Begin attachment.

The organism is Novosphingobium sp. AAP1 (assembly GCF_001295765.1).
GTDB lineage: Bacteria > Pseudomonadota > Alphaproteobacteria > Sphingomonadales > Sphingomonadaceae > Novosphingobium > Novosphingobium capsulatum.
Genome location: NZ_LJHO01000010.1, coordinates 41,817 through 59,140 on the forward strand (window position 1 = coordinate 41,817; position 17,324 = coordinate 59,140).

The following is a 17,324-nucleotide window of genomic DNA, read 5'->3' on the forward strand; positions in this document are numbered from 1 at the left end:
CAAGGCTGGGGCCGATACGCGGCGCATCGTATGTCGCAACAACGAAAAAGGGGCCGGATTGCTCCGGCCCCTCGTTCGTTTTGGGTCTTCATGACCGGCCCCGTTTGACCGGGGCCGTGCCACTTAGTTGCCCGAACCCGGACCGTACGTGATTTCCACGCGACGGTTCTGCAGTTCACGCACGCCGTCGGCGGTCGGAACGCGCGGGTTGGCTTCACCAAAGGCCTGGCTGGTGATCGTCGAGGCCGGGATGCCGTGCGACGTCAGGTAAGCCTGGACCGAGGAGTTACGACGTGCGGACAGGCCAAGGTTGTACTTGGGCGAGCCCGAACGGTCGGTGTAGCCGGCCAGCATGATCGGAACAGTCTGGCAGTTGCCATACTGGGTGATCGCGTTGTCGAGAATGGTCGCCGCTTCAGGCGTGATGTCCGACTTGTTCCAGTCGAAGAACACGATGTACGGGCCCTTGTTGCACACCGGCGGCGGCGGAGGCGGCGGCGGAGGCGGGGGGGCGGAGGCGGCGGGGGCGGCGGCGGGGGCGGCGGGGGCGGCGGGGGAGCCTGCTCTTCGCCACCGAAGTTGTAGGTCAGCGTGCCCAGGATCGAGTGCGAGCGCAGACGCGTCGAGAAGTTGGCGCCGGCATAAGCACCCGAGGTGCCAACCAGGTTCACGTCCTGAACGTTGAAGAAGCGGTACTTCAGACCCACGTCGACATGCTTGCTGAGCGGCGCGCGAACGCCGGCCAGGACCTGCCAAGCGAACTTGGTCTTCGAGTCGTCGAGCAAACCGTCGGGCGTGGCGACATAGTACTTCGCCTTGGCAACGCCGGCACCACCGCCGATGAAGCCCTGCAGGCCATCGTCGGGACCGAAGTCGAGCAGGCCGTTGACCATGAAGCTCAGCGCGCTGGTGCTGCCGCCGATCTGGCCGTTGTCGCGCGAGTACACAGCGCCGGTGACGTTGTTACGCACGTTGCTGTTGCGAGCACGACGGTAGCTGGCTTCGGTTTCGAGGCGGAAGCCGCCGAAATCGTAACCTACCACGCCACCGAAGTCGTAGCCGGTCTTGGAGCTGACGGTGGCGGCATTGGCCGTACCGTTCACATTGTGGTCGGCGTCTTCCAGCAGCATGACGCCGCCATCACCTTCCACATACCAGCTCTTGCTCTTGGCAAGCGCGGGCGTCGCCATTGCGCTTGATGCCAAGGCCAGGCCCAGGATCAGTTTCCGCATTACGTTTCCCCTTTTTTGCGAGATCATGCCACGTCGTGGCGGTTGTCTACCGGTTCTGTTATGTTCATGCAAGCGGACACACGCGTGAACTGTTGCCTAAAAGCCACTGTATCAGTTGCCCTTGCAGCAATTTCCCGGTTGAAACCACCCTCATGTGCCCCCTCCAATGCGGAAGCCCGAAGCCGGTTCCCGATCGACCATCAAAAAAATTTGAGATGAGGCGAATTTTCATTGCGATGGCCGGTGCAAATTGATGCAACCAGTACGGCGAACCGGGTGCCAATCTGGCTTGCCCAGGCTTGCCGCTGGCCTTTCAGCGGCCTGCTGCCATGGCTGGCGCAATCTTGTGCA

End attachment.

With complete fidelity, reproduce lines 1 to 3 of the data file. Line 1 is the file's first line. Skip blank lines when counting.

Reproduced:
The organism is Novosphingobium sp. AAP1 (assembly GCF_001295765.1).
GTDB lineage: Bacteria > Pseudomonadota > Alphaproteobacteria > Sphingomonadales > Sphingomonadaceae > Novosphingobium > Novosphingobium capsulatum.
Genome location: NZ_LJHO01000010.1, coordinates 41,817 through 59,140 on the forward strand (window position 1 = coordinate 41,817; position 17,324 = coordinate 59,140).